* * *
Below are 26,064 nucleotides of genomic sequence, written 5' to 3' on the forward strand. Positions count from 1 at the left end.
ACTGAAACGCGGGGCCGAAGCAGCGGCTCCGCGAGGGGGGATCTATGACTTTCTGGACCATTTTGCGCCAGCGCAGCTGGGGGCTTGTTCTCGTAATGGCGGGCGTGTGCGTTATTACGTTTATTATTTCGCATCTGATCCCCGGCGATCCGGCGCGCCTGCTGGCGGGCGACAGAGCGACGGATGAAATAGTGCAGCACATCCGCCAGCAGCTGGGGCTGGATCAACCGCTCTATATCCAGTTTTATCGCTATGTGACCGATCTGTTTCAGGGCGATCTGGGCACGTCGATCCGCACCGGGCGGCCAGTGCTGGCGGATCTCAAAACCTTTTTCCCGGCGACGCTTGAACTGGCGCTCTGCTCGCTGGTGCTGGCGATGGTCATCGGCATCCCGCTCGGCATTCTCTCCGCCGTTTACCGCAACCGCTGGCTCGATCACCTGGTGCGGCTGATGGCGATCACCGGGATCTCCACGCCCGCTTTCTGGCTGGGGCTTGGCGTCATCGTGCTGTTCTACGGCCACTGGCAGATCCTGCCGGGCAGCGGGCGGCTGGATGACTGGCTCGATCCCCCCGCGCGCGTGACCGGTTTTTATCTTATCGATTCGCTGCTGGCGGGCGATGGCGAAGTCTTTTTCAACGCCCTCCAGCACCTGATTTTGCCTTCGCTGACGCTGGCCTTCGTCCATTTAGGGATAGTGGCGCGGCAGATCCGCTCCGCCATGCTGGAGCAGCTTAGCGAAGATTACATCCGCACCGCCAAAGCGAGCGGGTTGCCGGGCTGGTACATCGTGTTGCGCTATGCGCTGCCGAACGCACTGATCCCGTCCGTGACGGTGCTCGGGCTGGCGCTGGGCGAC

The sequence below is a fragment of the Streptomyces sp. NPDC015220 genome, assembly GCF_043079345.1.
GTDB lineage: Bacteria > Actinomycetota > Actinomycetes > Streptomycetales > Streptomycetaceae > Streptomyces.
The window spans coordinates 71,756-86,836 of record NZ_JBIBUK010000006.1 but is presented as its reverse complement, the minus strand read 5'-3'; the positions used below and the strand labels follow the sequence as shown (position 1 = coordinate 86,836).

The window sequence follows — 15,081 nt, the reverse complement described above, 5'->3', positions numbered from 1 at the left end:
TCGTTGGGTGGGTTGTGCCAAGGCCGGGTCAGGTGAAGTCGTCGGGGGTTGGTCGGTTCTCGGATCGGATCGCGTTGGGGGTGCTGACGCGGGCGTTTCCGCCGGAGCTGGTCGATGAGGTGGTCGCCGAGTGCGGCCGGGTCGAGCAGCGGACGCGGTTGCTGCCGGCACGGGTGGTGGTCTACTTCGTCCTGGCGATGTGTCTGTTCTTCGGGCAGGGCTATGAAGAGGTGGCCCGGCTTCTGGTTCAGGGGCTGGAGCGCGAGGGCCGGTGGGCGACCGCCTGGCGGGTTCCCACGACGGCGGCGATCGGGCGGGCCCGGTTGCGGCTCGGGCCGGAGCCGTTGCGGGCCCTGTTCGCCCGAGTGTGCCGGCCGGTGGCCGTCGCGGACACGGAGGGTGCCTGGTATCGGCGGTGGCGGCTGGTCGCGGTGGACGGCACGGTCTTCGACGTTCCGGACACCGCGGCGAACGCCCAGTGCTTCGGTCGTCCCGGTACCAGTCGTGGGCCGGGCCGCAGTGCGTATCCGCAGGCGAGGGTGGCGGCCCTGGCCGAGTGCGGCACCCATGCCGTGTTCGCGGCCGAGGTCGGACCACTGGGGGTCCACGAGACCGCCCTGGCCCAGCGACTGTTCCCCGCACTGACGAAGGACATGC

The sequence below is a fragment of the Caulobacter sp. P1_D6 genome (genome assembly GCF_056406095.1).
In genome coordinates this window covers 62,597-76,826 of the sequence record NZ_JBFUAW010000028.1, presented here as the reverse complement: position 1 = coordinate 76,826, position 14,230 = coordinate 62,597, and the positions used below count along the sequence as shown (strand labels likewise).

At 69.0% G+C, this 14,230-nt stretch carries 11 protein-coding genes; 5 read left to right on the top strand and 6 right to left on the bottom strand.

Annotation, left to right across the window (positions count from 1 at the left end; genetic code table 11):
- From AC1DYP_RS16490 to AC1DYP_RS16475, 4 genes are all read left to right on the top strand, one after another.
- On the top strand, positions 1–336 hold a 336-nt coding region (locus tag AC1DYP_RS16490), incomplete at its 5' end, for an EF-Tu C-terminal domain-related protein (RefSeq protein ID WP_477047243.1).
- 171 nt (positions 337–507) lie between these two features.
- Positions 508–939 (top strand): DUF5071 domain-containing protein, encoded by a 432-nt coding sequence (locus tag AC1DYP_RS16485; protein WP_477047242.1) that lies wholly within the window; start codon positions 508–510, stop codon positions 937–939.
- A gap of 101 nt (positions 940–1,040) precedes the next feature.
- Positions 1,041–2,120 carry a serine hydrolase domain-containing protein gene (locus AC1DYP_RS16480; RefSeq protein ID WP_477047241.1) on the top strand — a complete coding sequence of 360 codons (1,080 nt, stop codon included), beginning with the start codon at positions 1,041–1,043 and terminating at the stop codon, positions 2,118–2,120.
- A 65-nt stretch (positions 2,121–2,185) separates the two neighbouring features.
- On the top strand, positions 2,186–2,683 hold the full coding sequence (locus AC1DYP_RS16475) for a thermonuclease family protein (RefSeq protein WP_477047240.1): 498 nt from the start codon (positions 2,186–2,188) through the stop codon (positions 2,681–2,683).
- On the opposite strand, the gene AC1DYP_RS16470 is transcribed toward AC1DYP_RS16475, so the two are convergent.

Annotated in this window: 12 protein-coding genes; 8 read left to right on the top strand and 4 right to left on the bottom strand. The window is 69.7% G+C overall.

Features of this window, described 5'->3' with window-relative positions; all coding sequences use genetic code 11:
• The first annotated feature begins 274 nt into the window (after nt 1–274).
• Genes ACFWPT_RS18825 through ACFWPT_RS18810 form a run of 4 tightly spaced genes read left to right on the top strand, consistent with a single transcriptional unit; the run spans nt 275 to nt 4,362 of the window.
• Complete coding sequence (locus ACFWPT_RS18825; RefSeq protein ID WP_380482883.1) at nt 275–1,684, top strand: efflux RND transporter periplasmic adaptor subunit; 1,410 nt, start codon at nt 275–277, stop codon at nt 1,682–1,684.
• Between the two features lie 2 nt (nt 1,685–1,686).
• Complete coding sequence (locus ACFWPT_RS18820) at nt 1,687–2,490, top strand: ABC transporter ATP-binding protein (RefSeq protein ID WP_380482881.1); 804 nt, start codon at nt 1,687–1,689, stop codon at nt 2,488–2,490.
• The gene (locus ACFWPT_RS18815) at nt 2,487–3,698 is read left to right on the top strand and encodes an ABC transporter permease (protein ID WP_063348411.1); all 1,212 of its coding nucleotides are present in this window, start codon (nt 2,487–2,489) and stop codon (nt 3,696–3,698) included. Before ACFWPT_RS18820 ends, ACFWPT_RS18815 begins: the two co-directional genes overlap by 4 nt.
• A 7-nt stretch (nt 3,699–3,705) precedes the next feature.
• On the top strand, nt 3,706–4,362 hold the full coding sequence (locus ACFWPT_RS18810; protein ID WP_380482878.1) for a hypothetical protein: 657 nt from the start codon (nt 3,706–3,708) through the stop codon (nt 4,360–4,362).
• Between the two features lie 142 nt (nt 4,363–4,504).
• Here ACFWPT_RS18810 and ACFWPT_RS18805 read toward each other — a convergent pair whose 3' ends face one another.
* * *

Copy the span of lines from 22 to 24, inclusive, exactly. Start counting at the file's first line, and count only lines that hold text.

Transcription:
Features of this window, described 5'->3' with window-relative positions; all coding sequences use genetic code 11:
• The first annotated feature begins 274 nt into the window (after nt 1–274).
• Genes ACFWPT_RS18825 through ACFWPT_RS18810 form a run of 4 tightly spaced genes read left to right on the top strand, consistent with a single transcriptional unit; the run spans nt 275 to nt 4,362 of the window.